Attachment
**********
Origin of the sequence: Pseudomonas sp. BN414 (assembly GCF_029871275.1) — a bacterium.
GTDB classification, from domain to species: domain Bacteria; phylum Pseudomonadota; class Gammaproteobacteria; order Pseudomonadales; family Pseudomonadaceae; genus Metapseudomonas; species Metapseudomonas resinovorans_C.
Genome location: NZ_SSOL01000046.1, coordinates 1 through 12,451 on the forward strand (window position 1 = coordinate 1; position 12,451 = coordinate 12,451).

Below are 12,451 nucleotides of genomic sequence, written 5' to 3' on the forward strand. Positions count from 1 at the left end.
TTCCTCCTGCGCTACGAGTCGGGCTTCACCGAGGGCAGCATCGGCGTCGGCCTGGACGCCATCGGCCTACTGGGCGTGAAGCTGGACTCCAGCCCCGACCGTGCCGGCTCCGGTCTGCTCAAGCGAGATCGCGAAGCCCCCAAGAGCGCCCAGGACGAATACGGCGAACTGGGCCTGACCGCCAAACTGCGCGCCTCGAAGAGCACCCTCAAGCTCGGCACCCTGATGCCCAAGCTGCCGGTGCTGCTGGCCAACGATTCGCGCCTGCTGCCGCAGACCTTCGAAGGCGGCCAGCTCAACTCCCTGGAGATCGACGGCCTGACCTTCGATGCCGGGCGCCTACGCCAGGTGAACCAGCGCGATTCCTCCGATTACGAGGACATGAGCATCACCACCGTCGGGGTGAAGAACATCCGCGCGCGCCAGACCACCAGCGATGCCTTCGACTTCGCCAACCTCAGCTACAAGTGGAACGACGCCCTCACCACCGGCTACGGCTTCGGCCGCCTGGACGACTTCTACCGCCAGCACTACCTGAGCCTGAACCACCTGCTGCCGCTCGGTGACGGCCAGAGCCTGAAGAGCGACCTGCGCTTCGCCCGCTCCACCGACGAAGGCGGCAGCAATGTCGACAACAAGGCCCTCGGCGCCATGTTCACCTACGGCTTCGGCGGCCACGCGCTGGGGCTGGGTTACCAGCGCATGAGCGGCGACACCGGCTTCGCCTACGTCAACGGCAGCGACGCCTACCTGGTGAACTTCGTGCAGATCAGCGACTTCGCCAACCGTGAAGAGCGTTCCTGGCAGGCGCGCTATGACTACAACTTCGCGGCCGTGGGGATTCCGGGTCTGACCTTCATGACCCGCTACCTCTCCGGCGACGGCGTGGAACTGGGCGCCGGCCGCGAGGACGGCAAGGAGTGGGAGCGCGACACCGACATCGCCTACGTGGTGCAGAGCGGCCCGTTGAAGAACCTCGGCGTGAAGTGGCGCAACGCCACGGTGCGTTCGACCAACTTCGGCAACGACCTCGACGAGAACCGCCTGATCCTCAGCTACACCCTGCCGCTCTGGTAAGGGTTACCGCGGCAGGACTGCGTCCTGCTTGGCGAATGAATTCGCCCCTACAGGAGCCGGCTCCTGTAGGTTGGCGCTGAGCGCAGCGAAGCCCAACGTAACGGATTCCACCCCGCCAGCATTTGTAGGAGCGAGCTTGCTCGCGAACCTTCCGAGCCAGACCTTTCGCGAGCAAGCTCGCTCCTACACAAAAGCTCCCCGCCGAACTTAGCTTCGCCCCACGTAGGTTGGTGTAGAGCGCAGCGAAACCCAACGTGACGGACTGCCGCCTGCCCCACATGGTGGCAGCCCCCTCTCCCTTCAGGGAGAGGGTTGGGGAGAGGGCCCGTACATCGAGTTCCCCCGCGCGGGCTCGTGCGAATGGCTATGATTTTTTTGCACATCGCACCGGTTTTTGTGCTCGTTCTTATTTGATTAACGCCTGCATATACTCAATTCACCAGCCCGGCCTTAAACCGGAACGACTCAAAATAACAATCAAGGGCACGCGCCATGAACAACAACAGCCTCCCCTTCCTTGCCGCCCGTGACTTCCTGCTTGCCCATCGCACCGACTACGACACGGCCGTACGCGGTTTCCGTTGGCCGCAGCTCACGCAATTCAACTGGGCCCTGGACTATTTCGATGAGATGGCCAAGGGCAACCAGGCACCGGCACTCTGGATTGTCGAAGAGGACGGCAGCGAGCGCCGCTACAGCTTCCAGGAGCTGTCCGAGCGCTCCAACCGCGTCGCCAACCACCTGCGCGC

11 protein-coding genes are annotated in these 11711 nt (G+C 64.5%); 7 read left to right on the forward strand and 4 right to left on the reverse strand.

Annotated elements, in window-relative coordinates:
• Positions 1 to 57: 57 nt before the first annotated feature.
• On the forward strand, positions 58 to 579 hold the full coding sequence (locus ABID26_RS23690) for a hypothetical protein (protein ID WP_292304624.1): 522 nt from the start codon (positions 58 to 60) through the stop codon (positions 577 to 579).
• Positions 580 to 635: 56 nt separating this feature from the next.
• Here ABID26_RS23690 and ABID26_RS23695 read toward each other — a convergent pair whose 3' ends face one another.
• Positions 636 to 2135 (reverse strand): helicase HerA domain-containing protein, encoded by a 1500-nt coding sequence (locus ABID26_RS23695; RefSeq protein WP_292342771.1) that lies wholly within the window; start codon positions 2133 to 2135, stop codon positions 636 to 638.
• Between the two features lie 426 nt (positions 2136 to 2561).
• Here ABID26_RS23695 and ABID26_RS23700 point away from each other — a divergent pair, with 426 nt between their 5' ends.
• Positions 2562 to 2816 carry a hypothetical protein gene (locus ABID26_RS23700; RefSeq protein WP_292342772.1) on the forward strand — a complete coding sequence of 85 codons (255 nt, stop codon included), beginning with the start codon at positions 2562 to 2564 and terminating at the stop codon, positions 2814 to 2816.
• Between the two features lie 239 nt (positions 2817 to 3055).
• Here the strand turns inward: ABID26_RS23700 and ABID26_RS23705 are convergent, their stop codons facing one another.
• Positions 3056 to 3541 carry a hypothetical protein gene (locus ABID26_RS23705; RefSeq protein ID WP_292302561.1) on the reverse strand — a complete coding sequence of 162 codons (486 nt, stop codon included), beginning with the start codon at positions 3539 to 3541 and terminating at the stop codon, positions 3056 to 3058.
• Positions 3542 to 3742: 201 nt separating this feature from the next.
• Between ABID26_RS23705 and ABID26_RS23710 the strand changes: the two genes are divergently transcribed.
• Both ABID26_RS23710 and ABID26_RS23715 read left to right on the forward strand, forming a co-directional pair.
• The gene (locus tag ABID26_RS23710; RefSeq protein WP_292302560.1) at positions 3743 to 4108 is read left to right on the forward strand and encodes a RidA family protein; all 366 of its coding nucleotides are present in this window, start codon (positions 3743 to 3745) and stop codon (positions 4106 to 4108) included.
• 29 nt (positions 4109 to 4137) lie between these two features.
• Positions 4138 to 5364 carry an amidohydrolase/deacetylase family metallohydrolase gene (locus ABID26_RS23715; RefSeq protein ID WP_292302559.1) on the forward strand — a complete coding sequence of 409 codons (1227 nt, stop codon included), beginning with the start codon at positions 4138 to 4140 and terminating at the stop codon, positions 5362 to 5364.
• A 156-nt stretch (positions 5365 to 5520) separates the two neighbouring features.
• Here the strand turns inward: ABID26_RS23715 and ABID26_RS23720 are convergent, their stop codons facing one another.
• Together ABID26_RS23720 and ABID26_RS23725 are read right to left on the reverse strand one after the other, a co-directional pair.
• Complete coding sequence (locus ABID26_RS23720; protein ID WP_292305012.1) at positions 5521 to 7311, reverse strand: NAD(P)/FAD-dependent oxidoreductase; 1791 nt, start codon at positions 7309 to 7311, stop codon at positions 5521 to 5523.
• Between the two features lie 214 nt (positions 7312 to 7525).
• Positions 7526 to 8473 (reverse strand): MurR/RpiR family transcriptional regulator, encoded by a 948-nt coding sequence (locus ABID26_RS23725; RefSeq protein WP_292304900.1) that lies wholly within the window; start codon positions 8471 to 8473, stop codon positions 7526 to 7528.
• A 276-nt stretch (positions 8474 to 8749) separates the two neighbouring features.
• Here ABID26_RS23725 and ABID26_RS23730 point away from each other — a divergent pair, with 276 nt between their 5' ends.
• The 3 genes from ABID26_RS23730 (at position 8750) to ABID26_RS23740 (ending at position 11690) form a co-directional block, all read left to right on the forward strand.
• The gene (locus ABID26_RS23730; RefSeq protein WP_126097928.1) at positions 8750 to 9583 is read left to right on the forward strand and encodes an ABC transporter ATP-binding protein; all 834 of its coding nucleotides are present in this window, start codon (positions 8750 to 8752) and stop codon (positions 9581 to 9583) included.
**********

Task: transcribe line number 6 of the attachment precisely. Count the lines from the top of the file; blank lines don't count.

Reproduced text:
11 protein-coding genes are annotated in these 11711 nt (G+C 64.5%); 7 read left to right on the forward strand and 4 right to left on the reverse strand.